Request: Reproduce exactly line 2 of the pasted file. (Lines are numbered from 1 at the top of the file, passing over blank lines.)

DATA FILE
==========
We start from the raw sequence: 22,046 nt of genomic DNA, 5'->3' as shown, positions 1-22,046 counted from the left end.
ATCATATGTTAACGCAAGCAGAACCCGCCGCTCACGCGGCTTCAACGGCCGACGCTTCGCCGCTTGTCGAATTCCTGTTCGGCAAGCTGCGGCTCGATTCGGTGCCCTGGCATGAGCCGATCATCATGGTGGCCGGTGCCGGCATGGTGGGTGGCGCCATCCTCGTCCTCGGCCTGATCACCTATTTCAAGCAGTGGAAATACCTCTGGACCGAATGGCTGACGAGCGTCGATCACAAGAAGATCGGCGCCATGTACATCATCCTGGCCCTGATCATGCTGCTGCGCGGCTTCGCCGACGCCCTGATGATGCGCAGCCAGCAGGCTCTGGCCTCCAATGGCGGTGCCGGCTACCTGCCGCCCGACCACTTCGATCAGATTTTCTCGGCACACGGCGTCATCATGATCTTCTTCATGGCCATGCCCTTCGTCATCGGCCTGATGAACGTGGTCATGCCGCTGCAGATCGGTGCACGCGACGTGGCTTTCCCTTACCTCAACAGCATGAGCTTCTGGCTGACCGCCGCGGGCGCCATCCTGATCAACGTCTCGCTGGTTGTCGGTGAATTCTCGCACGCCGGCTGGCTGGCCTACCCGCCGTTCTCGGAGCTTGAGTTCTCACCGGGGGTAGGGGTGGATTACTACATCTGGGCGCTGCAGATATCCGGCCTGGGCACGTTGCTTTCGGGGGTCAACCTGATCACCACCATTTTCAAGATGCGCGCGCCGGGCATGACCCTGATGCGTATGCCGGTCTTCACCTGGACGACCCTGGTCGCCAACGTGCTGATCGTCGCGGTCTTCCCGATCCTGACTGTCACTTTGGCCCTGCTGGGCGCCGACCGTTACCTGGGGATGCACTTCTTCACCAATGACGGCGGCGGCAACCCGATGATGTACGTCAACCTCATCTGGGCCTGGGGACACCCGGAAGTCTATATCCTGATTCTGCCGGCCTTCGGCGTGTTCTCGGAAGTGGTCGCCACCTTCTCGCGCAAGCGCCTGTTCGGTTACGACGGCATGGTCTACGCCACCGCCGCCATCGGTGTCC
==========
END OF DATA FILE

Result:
ATCATATGTTAACGCAAGCAGAACCCGCCGCTCACGCGGCTTCAACGGCCGACGCTTCGCCGCTTGTCGAATTCCTGTTCGGCAAGCTGCGGCTCGATTCGGTGCCCTGGCATGAGCCGATCATCATGGTGGCCGGTGCCGGCATGGTGGGTGGCGCCATCCTCGTCCTCGGCCTGATCACCTATTTCAAGCAGTGGAAATACCTCTGGACCGAATGGCTGACGAGCGTCGATCACAAGAAGATCGGCGCCATGTACATCATCCTGGCCCTGATCATGCTGCTGCGCGGCTTCGCCGACGCCCTGATGATGCGCAGCCAGCAGGCTCTGGCCTCCAATGGCGGTGCCGGCTACCTGCCGCCCGACCACTTCGATCAGATTTTCTCGGCACACGGCGTCATCATGATCTTCTTCATGGCCATGCCCTTCGTCATCGGCCTGATGAACGTGGTCATGCCGCTGCAGATCGGTGCACGCGACGTGGCTTTCCCTTACCTCAACAGCATGAGCTTCTGGCTGACCGCCGCGGGCGCCATCCTGATCAACGTCTCGCTGGTTGTCGGTGAATTCTCGCACGCCGGCTGGCTGGCCTACCCGCCGTTCTCGGAGCTTGAGTTCTCACCGGGGGTAGGGGTGGATTACTACATCTGGGCGCTGCAGATATCCGGCCTGGGCACGTTGCTTTCGGGGGTCAACCTGATCACCACCATTTTCAAGATGCGCGCGCCGGGCATGACCCTGATGCGTATGCCGGTCTTCACCTGGACGACCCTGGTCGCCAACGTGCTGATCGTCGCGGTCTTCCCGATCCTGACTGTCACTTTGGCCCTGCTGGGCGCCGACCGTTACCTGGGGATGCACTTCTTCACCAATGACGGCGGCGGCAACCCGATGATGTACGTCAACCTCATCTGGGCCTGGGGACACCCGGAAGTCTATATCCTGATTCTGCCGGCCTTCGGCGTGTTCTCGGAAGTGGTCGCCACCTTCTCGCGCAAGCGCCTGTTCGGTTACGACGGCATGGTCTACGCCACCGCCGCCATCGGTGTCC